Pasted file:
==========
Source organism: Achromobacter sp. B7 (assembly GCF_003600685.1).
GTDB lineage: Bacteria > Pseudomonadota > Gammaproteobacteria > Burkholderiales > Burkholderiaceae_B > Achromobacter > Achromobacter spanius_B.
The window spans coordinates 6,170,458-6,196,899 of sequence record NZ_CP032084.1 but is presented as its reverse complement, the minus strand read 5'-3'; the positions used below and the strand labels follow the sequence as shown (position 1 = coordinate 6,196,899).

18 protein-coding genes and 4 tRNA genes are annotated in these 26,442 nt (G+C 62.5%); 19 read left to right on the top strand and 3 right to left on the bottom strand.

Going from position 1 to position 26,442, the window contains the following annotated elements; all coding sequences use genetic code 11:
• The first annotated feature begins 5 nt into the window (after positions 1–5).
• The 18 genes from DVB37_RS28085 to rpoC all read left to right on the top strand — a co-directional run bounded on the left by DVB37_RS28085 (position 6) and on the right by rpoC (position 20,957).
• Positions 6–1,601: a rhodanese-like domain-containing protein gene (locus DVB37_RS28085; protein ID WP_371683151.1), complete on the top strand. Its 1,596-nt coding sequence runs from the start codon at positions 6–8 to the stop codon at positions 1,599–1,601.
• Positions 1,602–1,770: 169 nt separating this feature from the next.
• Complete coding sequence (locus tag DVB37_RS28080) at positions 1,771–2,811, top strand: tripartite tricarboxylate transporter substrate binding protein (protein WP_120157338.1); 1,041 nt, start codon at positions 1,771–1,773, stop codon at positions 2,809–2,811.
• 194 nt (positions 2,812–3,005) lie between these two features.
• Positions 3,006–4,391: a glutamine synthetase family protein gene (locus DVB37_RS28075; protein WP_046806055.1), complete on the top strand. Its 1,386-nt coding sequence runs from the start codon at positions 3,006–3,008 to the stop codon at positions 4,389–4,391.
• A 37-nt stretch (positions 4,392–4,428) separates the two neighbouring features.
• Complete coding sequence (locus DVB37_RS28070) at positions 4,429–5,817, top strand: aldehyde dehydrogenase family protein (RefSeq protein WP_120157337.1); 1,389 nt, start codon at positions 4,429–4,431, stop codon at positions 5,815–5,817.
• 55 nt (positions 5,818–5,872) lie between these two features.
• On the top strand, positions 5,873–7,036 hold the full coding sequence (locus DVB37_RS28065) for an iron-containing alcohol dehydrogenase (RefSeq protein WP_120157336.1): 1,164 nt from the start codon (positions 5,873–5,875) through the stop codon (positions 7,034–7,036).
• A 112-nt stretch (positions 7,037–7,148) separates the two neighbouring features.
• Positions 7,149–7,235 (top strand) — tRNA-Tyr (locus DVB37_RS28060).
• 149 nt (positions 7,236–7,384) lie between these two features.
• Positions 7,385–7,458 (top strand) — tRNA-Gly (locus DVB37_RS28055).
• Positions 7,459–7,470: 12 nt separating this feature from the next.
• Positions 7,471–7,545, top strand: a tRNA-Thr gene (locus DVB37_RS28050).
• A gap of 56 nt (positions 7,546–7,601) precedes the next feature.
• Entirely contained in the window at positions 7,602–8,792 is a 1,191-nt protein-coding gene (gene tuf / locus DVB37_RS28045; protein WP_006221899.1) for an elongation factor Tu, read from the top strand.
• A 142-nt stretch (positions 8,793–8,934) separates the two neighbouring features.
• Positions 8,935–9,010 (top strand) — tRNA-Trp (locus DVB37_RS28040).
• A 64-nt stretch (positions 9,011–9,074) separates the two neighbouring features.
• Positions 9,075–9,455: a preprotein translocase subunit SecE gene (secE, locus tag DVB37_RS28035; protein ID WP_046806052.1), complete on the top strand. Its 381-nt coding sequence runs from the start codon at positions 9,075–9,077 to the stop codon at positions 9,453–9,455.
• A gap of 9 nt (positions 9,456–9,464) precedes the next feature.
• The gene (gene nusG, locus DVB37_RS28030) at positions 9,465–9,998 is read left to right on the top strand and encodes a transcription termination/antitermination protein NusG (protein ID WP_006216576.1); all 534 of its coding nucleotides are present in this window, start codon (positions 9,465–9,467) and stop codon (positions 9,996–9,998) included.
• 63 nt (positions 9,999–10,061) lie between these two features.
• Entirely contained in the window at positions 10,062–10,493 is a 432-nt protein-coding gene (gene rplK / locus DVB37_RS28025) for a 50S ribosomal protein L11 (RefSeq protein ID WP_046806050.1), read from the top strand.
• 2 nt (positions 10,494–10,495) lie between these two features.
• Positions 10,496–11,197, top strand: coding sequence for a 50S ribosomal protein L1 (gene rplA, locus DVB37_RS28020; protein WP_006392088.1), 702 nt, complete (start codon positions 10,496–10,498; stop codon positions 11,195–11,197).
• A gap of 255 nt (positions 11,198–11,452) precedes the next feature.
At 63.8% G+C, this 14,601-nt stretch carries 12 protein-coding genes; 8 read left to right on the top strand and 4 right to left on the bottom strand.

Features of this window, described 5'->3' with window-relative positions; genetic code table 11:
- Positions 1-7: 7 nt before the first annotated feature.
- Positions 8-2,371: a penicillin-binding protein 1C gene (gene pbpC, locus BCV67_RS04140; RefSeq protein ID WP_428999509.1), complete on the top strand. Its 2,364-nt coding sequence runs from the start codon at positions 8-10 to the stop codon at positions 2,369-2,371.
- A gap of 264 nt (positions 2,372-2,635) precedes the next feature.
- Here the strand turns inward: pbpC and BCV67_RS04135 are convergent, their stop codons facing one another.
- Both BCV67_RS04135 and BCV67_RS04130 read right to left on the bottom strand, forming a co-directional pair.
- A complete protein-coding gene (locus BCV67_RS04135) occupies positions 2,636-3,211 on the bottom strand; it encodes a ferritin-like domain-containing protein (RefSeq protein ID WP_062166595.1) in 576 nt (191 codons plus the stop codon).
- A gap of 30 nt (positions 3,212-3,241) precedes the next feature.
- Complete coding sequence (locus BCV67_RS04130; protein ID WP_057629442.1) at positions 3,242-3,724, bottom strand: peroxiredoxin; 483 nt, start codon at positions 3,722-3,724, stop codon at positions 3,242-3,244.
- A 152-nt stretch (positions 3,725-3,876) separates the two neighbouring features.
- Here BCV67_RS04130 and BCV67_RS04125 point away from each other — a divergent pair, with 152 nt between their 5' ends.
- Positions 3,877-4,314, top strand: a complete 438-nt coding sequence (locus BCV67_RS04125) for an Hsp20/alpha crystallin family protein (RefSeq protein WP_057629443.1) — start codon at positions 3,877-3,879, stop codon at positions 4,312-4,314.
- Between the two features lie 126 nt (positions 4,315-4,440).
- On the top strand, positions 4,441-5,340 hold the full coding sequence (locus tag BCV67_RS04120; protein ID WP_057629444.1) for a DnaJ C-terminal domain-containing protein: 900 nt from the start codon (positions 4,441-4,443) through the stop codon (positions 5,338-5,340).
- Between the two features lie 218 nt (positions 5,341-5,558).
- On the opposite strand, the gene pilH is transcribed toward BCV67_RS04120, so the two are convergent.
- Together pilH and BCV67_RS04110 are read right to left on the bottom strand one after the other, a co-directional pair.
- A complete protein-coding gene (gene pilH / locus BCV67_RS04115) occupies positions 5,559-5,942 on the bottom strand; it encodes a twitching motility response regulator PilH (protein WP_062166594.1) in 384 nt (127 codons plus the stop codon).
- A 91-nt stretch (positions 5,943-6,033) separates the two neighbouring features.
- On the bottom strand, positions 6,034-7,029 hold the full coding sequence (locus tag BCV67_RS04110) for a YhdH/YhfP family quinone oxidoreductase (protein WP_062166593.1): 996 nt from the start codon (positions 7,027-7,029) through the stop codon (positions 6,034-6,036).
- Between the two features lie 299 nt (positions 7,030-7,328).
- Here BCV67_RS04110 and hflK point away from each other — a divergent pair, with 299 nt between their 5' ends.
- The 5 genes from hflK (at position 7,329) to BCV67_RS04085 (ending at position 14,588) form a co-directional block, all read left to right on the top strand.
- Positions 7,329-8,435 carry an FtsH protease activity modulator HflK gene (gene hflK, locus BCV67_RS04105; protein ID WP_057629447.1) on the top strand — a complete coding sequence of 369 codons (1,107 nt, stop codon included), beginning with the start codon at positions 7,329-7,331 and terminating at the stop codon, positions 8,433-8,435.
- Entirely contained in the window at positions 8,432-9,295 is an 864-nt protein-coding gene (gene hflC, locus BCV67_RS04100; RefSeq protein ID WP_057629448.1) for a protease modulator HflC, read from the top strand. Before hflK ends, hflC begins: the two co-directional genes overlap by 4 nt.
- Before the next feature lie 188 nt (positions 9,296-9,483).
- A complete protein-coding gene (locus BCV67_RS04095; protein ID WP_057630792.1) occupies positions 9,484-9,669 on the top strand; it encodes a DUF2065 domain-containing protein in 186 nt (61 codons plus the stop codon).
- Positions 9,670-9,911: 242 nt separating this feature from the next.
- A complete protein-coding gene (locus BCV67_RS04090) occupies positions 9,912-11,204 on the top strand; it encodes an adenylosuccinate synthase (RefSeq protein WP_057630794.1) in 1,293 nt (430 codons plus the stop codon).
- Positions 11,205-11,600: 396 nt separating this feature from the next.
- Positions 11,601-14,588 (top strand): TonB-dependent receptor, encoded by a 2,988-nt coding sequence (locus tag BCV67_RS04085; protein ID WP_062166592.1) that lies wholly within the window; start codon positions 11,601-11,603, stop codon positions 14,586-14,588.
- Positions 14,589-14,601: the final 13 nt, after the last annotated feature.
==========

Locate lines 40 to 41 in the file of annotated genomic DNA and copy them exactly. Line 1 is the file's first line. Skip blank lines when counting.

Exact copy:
- A gap of 264 nt (positions 2,372-2,635) precedes the next feature.
- Here the strand turns inward: pbpC and BCV67_RS04135 are convergent, their stop codons facing one another.